In part because of the missiles coming out of Gaza, Israel instituted a blockade of the region in 2008, and that blockade is still in place. While the strip itself is still be governed by Hamas, the Israeli government monitors and severely limits trade in and out of the region. The Israelis say that this is to prevent the transfer of weapons materials, but Hamas and others contend that Israel is depriving the region of crucial goods, including food and medical supplies.
In 2008, Israel launched a brutal ground invasion of Gaza, again in retaliation for rocket attacks. Between 900 and 1,300 Palestinians were killed, the majority of which were civilians and children, while only 13 Israeli soldiers lost their lives. There was another armed conflict between Israel and Gaza in 2012.
How will all this affect the prospects of a peace deal?
Well, it certainly doesn’t make a peace deal more likely. For any peace deal to succeed, it will require the support of both Hamas and Fatah, the moderate Palestinian group that governs the West Bank. For quite some time, the two groups have been opposed to one another: Fatah cooperates with the Israeli government, while Hamas launches missiles into Israel. In April, the two groups managed to sign a unity deal, which gave at least some hope that a peace deal might succeed. But the current conflict is driving the two sides away from each other once again, and on Monday, a senior Hamas officials said that the unity deal is finished.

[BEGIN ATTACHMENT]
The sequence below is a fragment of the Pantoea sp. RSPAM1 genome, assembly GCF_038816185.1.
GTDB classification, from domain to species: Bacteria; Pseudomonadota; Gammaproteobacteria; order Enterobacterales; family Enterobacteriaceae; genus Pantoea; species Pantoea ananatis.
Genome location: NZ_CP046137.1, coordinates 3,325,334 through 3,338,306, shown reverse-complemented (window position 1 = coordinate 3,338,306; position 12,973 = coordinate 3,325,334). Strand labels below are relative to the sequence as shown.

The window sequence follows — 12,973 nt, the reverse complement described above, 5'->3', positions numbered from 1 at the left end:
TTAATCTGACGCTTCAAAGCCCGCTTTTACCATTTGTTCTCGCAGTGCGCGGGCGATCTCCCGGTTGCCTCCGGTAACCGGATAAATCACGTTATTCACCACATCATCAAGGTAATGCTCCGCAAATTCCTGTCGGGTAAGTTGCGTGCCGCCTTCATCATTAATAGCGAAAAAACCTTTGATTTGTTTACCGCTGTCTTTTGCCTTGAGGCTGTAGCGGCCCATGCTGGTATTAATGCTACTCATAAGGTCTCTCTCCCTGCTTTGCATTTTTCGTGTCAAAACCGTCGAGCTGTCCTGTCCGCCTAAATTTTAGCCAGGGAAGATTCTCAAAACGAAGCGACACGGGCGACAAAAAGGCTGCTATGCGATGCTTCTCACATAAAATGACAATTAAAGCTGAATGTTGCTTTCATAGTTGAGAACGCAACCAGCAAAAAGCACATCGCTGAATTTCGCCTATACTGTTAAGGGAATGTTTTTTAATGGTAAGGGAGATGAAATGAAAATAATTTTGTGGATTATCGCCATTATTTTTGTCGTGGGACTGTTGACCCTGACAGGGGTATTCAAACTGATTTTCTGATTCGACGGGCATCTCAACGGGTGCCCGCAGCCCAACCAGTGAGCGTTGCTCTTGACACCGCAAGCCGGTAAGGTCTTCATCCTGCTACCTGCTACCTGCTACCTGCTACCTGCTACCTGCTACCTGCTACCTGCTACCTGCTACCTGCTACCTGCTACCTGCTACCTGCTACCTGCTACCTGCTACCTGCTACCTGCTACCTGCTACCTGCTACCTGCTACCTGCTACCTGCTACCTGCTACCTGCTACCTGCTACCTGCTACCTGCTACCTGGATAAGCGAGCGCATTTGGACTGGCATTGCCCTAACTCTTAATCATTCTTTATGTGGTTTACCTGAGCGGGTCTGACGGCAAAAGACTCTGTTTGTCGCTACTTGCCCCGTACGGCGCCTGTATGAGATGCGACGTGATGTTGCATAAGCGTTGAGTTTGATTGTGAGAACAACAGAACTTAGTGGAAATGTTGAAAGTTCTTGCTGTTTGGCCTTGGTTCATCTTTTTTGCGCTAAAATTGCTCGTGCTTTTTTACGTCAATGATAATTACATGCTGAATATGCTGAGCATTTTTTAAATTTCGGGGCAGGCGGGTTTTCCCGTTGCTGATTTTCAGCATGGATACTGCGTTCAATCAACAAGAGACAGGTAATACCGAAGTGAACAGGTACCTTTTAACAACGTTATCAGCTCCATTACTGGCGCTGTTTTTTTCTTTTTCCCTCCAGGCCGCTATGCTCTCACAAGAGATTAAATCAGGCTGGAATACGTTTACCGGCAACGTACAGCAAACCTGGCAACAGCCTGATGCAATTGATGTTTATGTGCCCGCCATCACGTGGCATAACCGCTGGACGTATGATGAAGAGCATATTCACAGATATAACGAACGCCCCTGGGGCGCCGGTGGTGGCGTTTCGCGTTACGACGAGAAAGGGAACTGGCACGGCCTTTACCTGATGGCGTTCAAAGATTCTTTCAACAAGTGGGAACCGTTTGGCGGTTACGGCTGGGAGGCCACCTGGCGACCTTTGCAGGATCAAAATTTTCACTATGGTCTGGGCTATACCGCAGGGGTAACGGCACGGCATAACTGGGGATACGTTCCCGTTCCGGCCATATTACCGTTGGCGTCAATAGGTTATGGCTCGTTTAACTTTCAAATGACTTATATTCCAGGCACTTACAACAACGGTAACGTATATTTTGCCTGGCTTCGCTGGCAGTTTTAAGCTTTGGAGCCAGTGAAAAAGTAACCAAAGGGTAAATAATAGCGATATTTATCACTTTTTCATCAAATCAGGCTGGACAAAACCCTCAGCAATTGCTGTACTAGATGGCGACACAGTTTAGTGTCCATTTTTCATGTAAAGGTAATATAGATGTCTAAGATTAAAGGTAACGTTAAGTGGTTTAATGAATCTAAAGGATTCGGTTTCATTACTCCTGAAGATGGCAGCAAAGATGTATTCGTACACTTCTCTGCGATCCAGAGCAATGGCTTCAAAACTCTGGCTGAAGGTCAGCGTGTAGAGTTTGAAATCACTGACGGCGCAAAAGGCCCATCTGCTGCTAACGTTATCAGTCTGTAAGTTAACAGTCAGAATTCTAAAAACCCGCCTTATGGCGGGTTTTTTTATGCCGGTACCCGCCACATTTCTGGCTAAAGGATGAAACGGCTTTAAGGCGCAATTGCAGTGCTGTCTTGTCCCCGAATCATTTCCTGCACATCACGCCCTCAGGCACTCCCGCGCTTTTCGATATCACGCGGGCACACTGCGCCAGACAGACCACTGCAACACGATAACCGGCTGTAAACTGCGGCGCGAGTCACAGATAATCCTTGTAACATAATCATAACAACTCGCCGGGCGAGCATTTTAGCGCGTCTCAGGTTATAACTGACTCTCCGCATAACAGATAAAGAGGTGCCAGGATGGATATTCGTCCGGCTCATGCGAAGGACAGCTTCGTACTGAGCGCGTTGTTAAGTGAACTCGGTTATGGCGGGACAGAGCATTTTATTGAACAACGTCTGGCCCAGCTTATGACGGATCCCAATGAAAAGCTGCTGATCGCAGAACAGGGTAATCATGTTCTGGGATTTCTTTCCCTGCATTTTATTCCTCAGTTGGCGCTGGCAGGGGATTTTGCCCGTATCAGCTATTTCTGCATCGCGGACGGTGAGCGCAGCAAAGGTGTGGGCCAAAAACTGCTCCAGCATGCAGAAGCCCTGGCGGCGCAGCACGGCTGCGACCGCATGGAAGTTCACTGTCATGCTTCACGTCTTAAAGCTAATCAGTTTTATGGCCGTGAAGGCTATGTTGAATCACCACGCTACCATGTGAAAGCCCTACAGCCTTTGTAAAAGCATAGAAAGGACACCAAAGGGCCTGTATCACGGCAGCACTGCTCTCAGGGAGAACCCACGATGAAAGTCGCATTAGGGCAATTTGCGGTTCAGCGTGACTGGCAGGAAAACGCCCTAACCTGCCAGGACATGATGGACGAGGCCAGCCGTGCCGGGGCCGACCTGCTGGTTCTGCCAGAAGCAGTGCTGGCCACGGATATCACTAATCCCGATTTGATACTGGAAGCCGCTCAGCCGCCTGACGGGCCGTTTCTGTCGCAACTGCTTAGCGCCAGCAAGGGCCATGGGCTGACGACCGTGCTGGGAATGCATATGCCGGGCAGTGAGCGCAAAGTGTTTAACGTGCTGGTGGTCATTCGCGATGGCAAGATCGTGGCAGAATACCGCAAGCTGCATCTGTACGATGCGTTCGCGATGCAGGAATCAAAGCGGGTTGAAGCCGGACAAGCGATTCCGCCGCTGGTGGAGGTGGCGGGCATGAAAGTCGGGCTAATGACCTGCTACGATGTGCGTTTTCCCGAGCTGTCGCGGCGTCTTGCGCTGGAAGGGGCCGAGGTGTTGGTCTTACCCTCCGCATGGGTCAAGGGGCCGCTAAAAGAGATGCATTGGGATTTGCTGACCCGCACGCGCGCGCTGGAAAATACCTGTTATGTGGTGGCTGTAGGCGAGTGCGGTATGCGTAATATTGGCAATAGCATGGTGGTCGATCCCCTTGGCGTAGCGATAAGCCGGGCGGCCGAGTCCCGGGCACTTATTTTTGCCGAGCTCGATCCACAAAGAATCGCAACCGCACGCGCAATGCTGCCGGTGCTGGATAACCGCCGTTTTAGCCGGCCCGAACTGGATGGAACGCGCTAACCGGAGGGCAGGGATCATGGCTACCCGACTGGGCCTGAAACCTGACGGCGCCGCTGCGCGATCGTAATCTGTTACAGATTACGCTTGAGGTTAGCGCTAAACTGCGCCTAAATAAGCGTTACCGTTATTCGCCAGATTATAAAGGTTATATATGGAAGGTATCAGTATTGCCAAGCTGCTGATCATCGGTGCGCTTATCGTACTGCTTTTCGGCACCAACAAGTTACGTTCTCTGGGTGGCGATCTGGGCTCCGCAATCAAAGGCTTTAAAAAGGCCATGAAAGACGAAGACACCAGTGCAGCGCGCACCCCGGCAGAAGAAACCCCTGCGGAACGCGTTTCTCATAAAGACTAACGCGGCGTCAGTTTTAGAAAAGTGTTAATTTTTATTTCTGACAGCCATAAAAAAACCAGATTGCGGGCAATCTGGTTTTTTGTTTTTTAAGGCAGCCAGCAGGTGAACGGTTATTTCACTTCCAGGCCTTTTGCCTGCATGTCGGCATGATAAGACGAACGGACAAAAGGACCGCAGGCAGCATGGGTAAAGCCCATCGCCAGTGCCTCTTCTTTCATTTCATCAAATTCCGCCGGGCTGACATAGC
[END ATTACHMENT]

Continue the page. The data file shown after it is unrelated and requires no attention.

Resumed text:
That said, it’s not as if a peace deal was on the verge of being finalized when this happened. A long-term brokered peace deal between the Israelis and Palestinians has eluded leaders of all sides since Israel was founded, and lot of the failure comes down to the simple fact that both sides are very, very far apart in terms of their demands. While the current conflict definitely doesn’t help, there are unfortunately bigger obstacles in the way of a peace deal.